13 Signs You're In A Karmic Relationship (Which Might Not Be A Good Thing)

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13 Huge Signs You're In A Karmic Relationship
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Love

They come with consequences.

For my new-age junkie friends, and also for those of you who are new to Eastern Philosophy, almost every person goes through one or more karmic relationships during their lifetime. Karmic relationships are not meant to last, and they are usually the biggest life lessons in love.

Karmic relationships are different from twin flame and soulmate relationships. In a spiritual context, karmic relationships are viewed through the lens of personal growth.

Here are some of the signs of a karmic relationship.

 


1. They repeat patterns. 

If you’re on and off in your relationship, that is a major sign it’s a karmic one. If you seem to be experiencing the same kinds of relationship problems, that is also a big red flag. Such relationships repeat the same patterns and remain stagnant because the only way you can grow from them is by letting go.

 

2. They are selfish. 

Karmic relationships do not respect healthy boundaries in their partners. They serve only their own self-interest and needs. They are the perfect template for forming abusive or co-dependent relationship complexes. While one person is very invested, the other person views it more as a convenience.


 

3. They are addictive. 

They are characterized by highs and lows of passionate intensity. One or both partners are more in love with the idea of love, based on superficial reasons such as good looks, popularity, social or professional status.

 

4. They are controlling. 

They are obsessive and all about ownership of your partner. The other person becomes the center of your universe and the main source of your happiness. You put them on a pedestal, and are unable to see their flaws.

 

 

5. They feel destined. 

You think that you cannot live without this person, and feel like you both are somehow meant to be together. You cannot fathom why it keeps failing, and you keep trying and hoping to get it right. They are extremely hard to resist and keep drawing you in until you learn what you need to from it.


 

6. There is an instant connection. 

Such relationships are marked by an immediate attraction. This person feels perfect to you. It feels like you have known them before, and you become instantly attached to them.

 

7. They create dependency. 

You begin to feel consumed by the relationship, and it begins to occupy your thoughts all the time. You can’t help handing them all the power. You become mentally, physically and emotionally dependent on this person.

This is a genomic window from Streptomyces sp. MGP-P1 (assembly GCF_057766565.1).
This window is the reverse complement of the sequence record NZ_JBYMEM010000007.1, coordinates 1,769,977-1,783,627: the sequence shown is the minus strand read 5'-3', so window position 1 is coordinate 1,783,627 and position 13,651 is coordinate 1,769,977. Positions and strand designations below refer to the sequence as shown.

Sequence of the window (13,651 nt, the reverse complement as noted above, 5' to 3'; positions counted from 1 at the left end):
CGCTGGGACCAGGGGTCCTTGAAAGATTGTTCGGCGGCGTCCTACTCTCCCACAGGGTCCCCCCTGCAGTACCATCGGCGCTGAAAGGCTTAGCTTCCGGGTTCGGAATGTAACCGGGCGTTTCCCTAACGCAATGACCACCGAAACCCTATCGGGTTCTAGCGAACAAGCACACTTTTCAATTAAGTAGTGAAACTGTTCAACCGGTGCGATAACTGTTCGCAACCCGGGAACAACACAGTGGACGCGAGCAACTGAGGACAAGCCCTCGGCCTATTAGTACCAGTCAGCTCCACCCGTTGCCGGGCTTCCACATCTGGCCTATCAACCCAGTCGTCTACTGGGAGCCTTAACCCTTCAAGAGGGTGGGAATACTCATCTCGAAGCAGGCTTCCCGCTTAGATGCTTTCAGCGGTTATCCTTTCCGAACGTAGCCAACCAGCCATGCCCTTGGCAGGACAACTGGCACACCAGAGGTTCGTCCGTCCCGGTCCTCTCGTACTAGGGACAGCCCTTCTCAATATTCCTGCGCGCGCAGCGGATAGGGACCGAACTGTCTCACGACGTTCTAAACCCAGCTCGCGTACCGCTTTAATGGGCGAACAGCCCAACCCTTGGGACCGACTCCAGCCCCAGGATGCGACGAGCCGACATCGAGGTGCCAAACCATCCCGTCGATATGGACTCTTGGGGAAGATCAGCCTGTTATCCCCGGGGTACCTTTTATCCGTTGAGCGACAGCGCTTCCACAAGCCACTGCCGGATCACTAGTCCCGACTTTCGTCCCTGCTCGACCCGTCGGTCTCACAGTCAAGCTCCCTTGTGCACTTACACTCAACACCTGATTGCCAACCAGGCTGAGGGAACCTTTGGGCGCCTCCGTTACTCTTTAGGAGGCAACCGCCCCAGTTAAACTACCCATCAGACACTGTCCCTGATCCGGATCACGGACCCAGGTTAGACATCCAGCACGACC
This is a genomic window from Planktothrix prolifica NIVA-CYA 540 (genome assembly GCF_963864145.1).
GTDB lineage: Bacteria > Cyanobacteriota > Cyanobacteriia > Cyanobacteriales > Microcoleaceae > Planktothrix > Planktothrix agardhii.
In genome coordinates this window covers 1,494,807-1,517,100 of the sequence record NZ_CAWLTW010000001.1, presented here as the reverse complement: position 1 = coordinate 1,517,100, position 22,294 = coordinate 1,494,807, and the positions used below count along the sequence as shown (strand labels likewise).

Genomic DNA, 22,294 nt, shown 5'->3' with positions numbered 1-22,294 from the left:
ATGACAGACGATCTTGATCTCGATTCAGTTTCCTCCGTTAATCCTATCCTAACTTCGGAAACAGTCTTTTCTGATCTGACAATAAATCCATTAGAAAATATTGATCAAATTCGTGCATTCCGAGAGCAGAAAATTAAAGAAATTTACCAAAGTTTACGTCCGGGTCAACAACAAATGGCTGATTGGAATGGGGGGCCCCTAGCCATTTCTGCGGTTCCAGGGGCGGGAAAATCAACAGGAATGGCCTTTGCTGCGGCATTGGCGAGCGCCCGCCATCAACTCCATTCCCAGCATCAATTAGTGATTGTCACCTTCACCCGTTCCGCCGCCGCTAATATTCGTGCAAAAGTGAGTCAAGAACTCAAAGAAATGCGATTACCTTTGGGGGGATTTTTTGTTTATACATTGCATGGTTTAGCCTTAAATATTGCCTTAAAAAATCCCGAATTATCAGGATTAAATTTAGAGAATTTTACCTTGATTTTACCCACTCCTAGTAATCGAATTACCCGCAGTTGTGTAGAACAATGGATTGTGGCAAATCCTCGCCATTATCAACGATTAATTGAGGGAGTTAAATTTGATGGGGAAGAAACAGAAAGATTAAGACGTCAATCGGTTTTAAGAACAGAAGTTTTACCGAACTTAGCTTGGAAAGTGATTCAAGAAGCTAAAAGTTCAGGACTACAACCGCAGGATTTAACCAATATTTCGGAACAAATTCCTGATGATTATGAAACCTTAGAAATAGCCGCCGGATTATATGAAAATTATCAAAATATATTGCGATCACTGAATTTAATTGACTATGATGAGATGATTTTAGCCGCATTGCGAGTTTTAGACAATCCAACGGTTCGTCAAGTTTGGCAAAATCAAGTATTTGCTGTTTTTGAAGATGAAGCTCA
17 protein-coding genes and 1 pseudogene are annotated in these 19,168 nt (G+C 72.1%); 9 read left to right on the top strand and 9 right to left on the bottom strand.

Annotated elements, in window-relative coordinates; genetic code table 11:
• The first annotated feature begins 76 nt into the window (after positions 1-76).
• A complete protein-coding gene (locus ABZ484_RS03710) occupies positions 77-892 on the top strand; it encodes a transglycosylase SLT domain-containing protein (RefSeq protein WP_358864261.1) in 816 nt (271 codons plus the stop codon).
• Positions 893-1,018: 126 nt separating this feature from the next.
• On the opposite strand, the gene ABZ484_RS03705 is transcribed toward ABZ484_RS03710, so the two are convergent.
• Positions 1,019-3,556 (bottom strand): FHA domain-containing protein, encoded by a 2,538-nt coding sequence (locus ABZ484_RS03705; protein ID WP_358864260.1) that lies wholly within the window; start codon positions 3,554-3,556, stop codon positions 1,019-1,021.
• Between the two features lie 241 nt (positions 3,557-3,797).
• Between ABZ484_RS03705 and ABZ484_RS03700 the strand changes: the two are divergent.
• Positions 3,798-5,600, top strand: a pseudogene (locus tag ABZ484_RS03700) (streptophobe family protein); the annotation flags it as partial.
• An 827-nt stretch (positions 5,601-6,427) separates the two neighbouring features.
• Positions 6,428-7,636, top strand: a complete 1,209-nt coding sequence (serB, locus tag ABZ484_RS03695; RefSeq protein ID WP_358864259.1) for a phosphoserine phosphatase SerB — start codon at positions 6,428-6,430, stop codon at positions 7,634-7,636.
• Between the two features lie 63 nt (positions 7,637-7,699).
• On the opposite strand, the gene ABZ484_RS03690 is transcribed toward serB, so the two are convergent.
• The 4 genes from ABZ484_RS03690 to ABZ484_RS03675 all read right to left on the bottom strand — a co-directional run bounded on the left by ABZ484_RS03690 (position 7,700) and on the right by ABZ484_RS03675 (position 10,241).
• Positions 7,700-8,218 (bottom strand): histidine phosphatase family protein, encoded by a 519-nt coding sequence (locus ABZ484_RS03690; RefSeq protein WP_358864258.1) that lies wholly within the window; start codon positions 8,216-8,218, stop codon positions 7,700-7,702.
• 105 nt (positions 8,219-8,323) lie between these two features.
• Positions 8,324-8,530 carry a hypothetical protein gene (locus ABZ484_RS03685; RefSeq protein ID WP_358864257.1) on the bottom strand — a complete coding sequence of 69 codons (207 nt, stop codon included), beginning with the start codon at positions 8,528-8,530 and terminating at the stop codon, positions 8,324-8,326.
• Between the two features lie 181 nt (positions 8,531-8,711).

8. They bring out your worst fears. 

They bring to the surface all the things you are deathly afraid of. Fear of abandonment, fear of commitment, fear of rejection, fear of loss, fear of emotional engulfment, and all the skeletons hiding in your closet.


 

9. They are irrational. 

They hold a mirror to your worst vulnerabilities and ugly insecurities. You start acting unlike yourself and do things that you wouldn’t normally do.

 

10. They reveal your dark side. 

They show you your most undesirable and difficult characteristics that you were previously unaware of. They painfully remind you how human you actually are.

 

11. They are tumultuous. 

Such relationships are incredibly volatile, erratic and unpredictable. The best thing you can do for yourself is to identify such a relationship and learn to let it go for your own good.

 

12. They push your buttons. 

The main purpose of these relationships is for you to learn how to properly love yourself and others, such that you stop trying to control your circumstances, become the master of your own ego, and focus on working on yourself.

 

13. They do not last.

 This person is not your forever person, how much ever you want to hope, wish and believe in your fairytale ending. Contrary to what you see on television and media, such relationships are born out of conflict and end in conflict. They are extremely unhealthy, and usually, do not last.

 

This article was originally published at Thought Catalog. Reprinted with permission from the author.

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